Over 1,700 Start-Ups Are Disrupting The Automotive Industry

Sarwant Singh, Contributor

Earlier this year, I asked my team to conduct a mapping study of start-ups that were focusing on the automotive industry value chain. A study that I envisaged would be a short and sweet piece of work ended up as an onerous exercise that generated some pleasantly surprising and revealing facts. Almost every week we unearthed about 10 to 20 new start-ups that ‘mushroomed’ in some part of the world. When we started the study we calculated about 500 start-ups and by the time we finished we uncovered 1700 incredibly disruptive companies.

The automotive industry has undergone massive transformation in the last five years. The traditional ecosystem of this industry has been challenged with technological developments and evolving business models. Electrification of vehicles, advancements of sensor, electrical architecture, OTA, artificial Intelligence(AI) algorithms, mobility business models, machine learning and self-driving cars, are not only disrupting the conventional ecosystem of the automotive industry, but is slowly and surely making it obsolete.

Though the automotive industry has seen exceptional technological advancements and innovation, the gestation period for its emergence has remained painfully slow. The process to adopt a new innovation typically requires considerable time (four to six years) as well as money spent on testing, qualification and certification for the new product. Moreover, the traditional mindset of the automotive industry, especially OEMs and Tier 1 suppliers combined with an inflexible research and development process, impedes ‘out of box’ thinking, further slowing down the innovation/adoption of new products.

Start-ups are thus playing a key role in bringing open innovation faster and cheaper into the market. In order to leverage this, OEMs have developed their own platform or incubating programs such as GM Ventures, BMW Start-up Garage, JLR Tech Incubator and Volvo venture, where they partner/invest or JV with interesting start-ups from as low as 100k investments to billions of dollars.

Though start-ups have emerged in every single technological vertical in the automotive space, most of them have so far been centered on mobility (car sharing, ride hailing, car pooling), electrification, and connected car technologies. However, in the last 12 months we have witnessed start-ups are addressing grey areas that were not previously concentrated on by existing ecosystem partners be it advanced human machine interactions, cybersecurity, analytics IoT platforms, driver safety, mapping solutions, eCommerce or freight aggregation platforms. Nonetheless, the mobility space has been a hotbed of most investments with more than 25 acquisitions made by OEMs in 2016, with Ford leading the pack with around seven investments and acquisitions over the past year.

Frost & Sullivan‘s analysis also identified some regional focal points that are advanced in a specific field given local market conditions and customers’ unmet needs. For example, Israel has over 300 start-ups with a core focus on cybersecurity, smart mobility, artificial intelligence, smart city and alternate fuels. Israel’s national program for alternative fuels and transportation, “The Fuel Choice Initiative,” is focused in establishing Israel as an innovative center of alternate fuel and smart mobility. The initiative’s goal to reduce Israel’s oil consumption to 60 percent by 2025 has been the main catalyst for the emergence of start-ups in Israel. The U.S., especially in Silicon Valley, is a good hub for start-ups in the connected car space. In addition, we noticed over 50 ride-hailing start-ups that have grown within the last 12 months in Africa.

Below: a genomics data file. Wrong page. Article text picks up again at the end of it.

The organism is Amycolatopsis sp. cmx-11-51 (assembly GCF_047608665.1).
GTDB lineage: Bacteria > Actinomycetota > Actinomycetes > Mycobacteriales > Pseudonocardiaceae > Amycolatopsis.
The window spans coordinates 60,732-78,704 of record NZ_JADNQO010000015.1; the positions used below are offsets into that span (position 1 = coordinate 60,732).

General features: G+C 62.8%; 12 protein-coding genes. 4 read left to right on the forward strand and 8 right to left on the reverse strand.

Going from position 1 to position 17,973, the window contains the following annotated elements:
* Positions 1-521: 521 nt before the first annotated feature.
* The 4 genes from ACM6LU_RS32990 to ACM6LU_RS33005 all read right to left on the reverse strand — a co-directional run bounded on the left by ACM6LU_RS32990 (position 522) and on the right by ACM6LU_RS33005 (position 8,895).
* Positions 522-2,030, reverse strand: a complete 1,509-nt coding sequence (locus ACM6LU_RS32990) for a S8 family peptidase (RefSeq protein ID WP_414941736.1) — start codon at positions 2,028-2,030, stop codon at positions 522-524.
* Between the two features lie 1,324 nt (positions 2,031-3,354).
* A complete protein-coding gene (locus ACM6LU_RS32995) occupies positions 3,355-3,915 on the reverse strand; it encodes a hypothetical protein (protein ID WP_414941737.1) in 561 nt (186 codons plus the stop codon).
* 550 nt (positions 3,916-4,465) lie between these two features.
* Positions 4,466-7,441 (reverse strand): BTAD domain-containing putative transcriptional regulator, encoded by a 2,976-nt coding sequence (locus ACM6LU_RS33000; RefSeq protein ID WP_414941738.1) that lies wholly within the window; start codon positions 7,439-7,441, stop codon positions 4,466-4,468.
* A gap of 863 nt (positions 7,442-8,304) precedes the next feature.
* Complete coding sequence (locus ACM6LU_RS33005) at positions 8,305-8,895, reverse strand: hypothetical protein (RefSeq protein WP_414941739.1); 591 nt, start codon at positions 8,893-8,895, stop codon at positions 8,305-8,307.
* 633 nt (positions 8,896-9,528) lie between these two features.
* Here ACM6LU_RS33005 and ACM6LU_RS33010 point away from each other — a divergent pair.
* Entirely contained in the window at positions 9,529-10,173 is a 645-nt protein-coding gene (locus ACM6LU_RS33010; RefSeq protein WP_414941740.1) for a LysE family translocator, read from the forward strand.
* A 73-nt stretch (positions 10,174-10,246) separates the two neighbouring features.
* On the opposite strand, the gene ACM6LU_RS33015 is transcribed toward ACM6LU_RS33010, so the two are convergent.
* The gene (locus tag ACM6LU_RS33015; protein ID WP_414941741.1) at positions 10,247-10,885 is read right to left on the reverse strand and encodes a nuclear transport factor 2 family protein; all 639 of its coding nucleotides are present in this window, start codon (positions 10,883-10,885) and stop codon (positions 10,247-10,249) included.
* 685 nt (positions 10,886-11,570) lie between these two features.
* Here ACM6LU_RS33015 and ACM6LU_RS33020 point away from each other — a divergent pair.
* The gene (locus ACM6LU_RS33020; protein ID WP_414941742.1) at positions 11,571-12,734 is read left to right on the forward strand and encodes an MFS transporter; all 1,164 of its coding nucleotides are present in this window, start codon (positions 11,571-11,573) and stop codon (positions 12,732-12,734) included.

Start-up companies in Israel grew from 50 to more than 300 over the last two years[/caption]

In terms of valuations, the start-ups in the autonomous cars space are expected to have the highest multiples, as seen with the notable acquisition recently of Mobileye by Intel for $15 billion. Car companies, as well as technology players in Silicon Valley, are particularly interested in acquiring technology leaders in this space. The U.S. has the highest concentration of start-ups, skilled entrepreneurs, pilot project and investors supporting the gold rush in autonomous cars space.

Personally, for me, the most exciting and disruptive start-ups are in the flying cars space. Over eight start-ups such as Pal-V, Tarrfugia, Aeromobil, E-Volo, and Ehang, are ready to disrupt the market with exceptionally innovative cars of the future. Just like when a previous start-up called Tesla, proved to car companies that vehicles can be propelled with electric power, it will take another start-up to show them that cars can also be propelled to fly.

The following article was written with contribution from Frost & Sullivan Mobility Program Manager Krishna Jayaraman.

To learn more about Frost & Sullivan’s analysis, Start-Ups Disrupting Global Automotive and Mobility Industry, 2016-2017, please visit: http://frost.ly/1ls

Frost & Sullivan: “Start-Ups Disrupting Global Automotive and Mobility Industry, 2016-2017.”[/caption]